‘Butterfly’ Undergoes Sensitivity Correction, But It’s Still ‘Butterfly’

In the Boston Lyric Opera production of Madama Butterfly Cio Cio San soprano Karen Chia Ling Ho hides from her Japanese identity as an entertainer in a Chinese nightclub The Forbidden City Photos by Ken Yotsukura

BOSTON — Many organizations acknowledged a reckoning during the #MeToo and Black Lives Matter protests. To their credit, most arts groups examined their infrastructure and motives and began making changes to incorporate diversity initiatives and foster inclusion.

As did the Boston Lyric Opera. Forced to postpone a planned Madama Butterfly in the 2020 season, Boston Lyric did not simply delay the production. The company took the time to re-evaluate the plot’s stereotypes. Given the basic premise — an American serviceman fecklessly marries a Japanese 15-year-old, knowing he can divorce her easily once he’s found a “proper” American — Madama Butterfly could certainly undergo reassessment.

Thus was born the Butterfly Process, a Boston Lyric initiative involving numerous constituencies. The resulting revision to the company’s first staging of Puccini’s opera since 2014 opened at the Emerson Colonial Theatre Sept. 14 and runs through Sept. 24.

Cio Cio San Karen Chia Ling Ho and Pinkerton Dominick Chenes celebrate their wedding

The setting of this Butterfly is not turn-of-the-century Japan, but World War II America. Act I takes place in San Francisco, where Cio-Cio-San (stalwart soprano Karen Chia-Ling Ho) hides from her Japanese identity as an entertainer in a Chinese nightclub, The Forbidden City.

There she meets Pinkerton and marries him — all part of an evening’s entertainment. In the grim Act 2, she waits with their son and her companion Suzuki (mezzo-soprano Alice Chung, marvelously cast), relocated to a Japanese internment camp in the Arizona desert, hoping that Pinkerton (spinto tenor Dominick Chenes, typecast) will return.

This libretto empowers Cio-Cio-San in ways and so creates a more equitable balance between the two main characters. At one point, she sings “You laugh at me?” defiantly to Pinkerton, which the demure Butterfly of the original would never do. American ugliness is not spared, and Pinkerton and Sharpless (sturdy baritone Troy Cook) were facile subjects for mockery through sight gags and in the text.

Seeking political correctness in historic works can become a fool’s errand, but in this case the plot changes simply shifted stereotypes to the side. Most changes seemed cosmetic, meant to sync up the newer situations with Puccini’s endlessly infectious score. Butterfly still waits haplessly for Pinkerton but in a camp. She believes he’s returning not by seeing a ship in the harbor but by an American military plane overhead. Goro (energetic tenor Rodell Rosel), the shifty marriage broker, runs the nightclub and ends up in the camp himself.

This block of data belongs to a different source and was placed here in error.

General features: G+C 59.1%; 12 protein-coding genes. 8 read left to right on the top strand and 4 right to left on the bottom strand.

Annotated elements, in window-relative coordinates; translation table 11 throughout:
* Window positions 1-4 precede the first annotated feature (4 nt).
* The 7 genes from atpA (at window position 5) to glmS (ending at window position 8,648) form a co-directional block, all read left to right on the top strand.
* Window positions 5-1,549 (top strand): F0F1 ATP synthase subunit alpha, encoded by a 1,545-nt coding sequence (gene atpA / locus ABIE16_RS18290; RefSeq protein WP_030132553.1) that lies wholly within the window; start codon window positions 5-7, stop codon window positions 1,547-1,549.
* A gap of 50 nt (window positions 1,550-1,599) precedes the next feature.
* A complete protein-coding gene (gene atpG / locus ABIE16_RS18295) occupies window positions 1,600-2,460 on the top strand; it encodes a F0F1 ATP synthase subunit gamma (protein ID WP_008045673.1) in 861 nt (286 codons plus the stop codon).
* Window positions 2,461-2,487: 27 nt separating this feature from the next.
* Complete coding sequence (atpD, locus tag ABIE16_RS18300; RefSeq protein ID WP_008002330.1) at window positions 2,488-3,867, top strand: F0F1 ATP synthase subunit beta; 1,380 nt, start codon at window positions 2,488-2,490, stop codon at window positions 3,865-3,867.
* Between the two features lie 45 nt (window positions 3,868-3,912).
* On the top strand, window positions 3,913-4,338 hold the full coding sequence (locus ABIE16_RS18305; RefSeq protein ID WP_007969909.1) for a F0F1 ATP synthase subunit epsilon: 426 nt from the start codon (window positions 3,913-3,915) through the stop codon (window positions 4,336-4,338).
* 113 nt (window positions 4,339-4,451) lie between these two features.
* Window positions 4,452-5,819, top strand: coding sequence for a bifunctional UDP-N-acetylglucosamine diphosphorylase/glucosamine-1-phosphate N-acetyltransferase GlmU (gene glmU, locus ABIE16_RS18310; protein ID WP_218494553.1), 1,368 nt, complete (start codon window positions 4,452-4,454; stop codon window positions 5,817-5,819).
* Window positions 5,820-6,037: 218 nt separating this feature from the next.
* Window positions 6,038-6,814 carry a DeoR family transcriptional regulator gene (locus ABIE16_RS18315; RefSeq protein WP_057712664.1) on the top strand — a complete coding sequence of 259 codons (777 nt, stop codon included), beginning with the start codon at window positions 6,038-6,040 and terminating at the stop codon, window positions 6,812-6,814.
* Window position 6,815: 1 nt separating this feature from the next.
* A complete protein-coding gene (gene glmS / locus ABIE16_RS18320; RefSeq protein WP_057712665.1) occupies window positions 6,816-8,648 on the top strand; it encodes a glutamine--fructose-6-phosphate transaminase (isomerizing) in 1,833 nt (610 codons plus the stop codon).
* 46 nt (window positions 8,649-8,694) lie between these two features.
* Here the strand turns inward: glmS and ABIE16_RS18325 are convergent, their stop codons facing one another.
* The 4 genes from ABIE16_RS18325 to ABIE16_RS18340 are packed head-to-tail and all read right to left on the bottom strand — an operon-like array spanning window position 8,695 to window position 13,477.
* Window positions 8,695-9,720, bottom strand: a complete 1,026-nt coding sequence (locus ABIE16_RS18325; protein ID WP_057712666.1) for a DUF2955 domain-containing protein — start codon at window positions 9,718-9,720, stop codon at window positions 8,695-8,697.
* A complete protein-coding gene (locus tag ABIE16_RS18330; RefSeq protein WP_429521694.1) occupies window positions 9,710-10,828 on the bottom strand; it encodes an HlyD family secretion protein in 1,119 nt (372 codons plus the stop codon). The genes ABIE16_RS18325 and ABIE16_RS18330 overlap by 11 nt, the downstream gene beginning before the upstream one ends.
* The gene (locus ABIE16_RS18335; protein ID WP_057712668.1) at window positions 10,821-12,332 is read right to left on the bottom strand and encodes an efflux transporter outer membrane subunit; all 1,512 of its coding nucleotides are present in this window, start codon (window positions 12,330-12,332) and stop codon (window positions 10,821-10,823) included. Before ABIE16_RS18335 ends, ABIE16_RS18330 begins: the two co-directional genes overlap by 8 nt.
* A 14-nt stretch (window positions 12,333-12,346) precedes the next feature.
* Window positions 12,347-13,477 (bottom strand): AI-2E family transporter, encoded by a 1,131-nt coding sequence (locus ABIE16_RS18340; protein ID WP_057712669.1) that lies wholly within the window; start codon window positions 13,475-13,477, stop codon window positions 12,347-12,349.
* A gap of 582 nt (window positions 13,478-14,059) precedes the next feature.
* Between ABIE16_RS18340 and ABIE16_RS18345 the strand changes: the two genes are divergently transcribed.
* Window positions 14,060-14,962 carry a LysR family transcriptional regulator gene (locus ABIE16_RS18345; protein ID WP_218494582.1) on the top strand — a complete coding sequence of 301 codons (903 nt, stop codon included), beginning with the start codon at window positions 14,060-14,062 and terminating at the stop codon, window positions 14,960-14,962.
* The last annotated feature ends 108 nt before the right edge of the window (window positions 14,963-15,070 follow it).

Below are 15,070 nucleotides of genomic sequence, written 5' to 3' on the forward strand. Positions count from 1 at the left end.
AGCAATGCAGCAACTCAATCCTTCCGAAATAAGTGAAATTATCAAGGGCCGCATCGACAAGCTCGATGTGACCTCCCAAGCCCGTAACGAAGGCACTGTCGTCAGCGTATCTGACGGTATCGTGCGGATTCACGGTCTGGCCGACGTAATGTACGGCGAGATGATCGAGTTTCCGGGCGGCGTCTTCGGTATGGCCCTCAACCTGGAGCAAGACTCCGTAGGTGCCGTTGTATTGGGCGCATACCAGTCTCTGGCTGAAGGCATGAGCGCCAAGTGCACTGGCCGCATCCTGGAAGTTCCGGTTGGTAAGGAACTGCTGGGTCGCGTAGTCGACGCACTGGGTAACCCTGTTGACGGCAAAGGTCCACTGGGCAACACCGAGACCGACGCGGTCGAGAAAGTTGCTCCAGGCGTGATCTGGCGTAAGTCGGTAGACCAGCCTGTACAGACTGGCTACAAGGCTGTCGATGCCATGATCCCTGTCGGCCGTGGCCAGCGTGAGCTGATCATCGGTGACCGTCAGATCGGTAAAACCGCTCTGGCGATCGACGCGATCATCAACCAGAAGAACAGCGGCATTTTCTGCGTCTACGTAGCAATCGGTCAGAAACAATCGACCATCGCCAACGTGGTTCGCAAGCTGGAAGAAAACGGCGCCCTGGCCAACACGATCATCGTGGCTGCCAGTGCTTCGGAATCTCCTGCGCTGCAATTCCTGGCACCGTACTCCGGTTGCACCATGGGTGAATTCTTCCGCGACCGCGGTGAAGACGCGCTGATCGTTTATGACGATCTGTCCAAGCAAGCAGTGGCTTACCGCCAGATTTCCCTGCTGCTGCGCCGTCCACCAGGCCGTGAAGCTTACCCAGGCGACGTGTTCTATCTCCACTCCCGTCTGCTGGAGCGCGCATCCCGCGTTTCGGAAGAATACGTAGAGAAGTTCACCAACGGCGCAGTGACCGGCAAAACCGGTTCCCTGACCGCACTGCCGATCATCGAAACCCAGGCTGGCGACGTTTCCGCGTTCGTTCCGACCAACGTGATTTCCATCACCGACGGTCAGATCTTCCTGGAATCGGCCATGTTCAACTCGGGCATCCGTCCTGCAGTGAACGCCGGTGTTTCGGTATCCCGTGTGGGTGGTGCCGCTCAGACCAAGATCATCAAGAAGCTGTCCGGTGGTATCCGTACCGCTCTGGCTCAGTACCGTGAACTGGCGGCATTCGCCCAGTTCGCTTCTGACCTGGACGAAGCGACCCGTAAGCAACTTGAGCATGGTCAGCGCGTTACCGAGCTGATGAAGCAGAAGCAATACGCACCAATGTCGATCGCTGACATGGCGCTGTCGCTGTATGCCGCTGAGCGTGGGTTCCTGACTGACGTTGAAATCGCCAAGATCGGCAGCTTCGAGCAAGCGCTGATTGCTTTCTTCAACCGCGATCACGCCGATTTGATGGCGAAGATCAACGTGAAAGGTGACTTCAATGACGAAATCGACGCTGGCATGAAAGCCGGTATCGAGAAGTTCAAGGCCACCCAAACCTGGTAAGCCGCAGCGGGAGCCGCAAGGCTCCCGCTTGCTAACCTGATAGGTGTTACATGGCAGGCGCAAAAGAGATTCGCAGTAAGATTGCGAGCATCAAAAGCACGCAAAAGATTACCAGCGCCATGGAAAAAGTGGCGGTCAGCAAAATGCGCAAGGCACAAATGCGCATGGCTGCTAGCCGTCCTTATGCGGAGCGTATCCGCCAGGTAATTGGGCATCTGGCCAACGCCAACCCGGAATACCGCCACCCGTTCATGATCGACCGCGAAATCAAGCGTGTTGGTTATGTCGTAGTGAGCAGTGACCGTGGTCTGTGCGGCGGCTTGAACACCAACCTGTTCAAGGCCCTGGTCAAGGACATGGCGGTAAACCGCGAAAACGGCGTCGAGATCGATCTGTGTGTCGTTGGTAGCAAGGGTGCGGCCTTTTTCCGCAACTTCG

Suzuki Alice Chung attends Cio Cio San Karen Chia Ling Ho who reveals to Sharpless Troy Cook that she had a son with Pinkerton

Sets and blocking in Act 1 — the hectic interior of The Forbidden City, which actually thrived in real-life San Francisco during the war years — were smartly accomplished, with the entertainment looking like a three-ring circus. The internment of Japanese-Americans gets treated with introspection and respect through photos and historical investigations (the Flower Scene duet merges lovingly with the paper-flower arts that flourished in the camps).

The singers blended exquisitely, uniformly in good voice, and made listening – not the political corrections – the highlight. Crisp blocking and action were obviously products of solid rehearsing. The orchestra sat at audience level, and conductor David Angus had excellent sightlines to the singers, which helped with the hectic stage action.

Cio Cio San Karen Chia Ling Ho embraces her son Dolore Neko Umphenour

Director Phil Chan was joined by dramaturg Nina Yoshida Nelsen, a choreographer (Michael Sakamoto), an intimacy director (Jackie Davis), and three additional historical dramaturges in realizing this Butterfly Process. The production came about after several years of public forums, roundtables, and other collaborative storytelling efforts.

The entire project seems excessively explained and feels like virtue signaling, given the relative insignificance of the changes. The balance of power is better in this Butterfly, but stereotypes are still there. And the primary reason to hear Madama Butterfly remains unchanged.

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Keith Powers
Keith Powers covers music and the arts for Leonore Overture, Classical Voice North America, Chamber Music America, and Opera News. Follow @PowersKeith; email to keithmichaelpowers@gmail.com.